“I started a technology company which was the reason I came to Las Vegas,” he said. “I always thought you had to be either an athlete or a celebrity to be valued by consumers in the area of social media. If an athlete or celebrity spoke of a product or experience from a product, only they could inspire social media users to do the same. Well, I noticed and researched that was not the case — it was the regular public who was driving brands considerably by their own personal stories about a particular product. The public who weren’t paid to do so, but believed in a product and genuinely drove others to do the same. My technology business model wasn’t about just monitoring one’s followers — because people could buy followers. I wanted to see how many people were influenced to use a product that was either tweeted about or written about via social media outlets and how many repetitive shares did it generate. I was thinking that there was no tracking system in place to measure the ripple effects for a consumer brand. … I didn’t think anyone was influential to anything and people were confusing popularity with influence. You can be popular but that doesn’t necessarily translate into being influential. So, I help to create influencers’ scores that I called, ‘Fluencr.’ This score rated things that really mean something to brands because of the social media consumer ripple effects created.”
Pitching his technology business concept to Zappos mogul Tony Hsieh, proved to be a great meeting — but investment financing was denied.
According to Sapp, “I was made for business, because the NFL prepares you for rejection. I remember when I attended my meeting with Tony Hsieh representatives they loved the business concept and me as the company’s CEO, but said I had too many holes in the business model. I understood because I didn’t have my own internal tech team and there were a lot of things that I had to clean up. So, they had to pass. I walked out of that meeting and then I turned around and went back into their office and asked, ‘You said you liked the concept?’ They said, ‘Yes.’ And I asked, ‘You said you like me?’ They replied, ‘Yes.’ That was literally all I needed to know to make my product better, and I told them I would be back in a year to see them. That year was really the toughest year of my life, but I found the tech team I needed and our first customer was Under Armour the apparel and footwear company. We launched the company in Austin, Texas, and one day I ran into Andy White — the previous head of Vegas Tech Fund. I eventually received the funding for the technology company that had me relocate to Downtown Las Vegas — which was a requirement for the financing, But the company was still under-financed, and I had to shut it down.”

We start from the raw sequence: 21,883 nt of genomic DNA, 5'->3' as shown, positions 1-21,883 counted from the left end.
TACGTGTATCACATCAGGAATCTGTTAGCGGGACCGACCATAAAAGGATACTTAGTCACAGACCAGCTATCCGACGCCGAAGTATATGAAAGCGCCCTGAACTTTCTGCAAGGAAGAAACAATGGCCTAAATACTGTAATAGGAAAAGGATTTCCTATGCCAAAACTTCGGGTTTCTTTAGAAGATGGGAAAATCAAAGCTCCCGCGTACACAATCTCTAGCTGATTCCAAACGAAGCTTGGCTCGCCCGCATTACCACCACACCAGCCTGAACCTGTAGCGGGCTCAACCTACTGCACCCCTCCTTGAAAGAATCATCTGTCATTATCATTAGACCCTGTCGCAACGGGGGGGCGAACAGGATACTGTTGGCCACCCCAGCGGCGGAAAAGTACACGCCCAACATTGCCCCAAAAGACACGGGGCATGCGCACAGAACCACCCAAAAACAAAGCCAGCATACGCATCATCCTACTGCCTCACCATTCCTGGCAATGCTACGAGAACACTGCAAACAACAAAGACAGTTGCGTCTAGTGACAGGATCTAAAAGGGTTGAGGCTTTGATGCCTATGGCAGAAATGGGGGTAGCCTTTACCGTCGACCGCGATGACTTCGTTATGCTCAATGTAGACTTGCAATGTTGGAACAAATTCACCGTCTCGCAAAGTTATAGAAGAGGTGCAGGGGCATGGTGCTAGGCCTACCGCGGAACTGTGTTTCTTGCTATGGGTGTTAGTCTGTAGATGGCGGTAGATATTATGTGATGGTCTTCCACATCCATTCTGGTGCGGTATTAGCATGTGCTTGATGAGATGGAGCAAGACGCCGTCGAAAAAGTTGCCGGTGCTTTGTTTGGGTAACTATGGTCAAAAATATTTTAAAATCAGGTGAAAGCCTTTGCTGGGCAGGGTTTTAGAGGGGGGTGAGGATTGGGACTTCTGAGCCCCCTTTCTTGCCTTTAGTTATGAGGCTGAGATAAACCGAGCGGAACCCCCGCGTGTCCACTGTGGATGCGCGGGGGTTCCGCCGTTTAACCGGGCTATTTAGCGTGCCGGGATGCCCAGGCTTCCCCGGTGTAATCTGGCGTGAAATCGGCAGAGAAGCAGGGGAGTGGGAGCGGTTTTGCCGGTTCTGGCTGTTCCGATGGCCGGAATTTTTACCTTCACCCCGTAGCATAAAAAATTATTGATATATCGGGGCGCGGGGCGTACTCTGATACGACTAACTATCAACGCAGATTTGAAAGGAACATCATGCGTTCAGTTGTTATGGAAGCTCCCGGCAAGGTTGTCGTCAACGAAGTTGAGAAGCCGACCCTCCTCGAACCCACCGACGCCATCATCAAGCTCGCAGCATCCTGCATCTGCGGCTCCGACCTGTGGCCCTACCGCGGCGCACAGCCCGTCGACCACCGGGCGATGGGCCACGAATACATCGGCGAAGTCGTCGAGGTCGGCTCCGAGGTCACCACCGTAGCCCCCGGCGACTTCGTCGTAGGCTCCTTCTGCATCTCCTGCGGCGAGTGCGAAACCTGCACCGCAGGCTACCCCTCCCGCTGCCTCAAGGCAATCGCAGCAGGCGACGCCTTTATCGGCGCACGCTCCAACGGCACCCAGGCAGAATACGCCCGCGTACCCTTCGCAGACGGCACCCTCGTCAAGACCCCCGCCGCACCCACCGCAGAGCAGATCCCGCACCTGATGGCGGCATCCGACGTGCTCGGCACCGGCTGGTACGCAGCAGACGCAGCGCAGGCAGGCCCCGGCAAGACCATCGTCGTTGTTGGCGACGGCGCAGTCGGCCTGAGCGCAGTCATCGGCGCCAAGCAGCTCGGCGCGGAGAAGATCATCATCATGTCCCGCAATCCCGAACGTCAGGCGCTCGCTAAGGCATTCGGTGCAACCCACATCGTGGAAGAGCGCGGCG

Perseverance was the order of the day for Sapp, and he had his own self-motivated backup plan if his technology business didn’t make it.
“You have to fail sometimes to understand how to succeed,” he said. But I always told myself if the technology company didn’t work out, the first thing I was going to do was the Health Binge business concept. I knew Vegas would be the perfect place for it because the customer service industry contractually demands workers to maintain a great and healthy physical appearance. I love healthy food and I found the best chef to help formulate a great menu. I studied all that I could about Las Vegas demographics and also conducted my own business feasibility to see if people would buy my healthy food. I rented a commercial kitchen and served food from the back door to about 200 cocktail waitresses and bartenders before opening my retail outlet. People love the food and rarely know that they are eating food that is healthy for them. People love the food and now we have opened Health Binge at 6040 West Badura Ave. in Las Vegas. We are also partnering with EOS Fitness and seventeen Health Binge food outlets will be going inside of the health facilities in Vegas and Arizona.”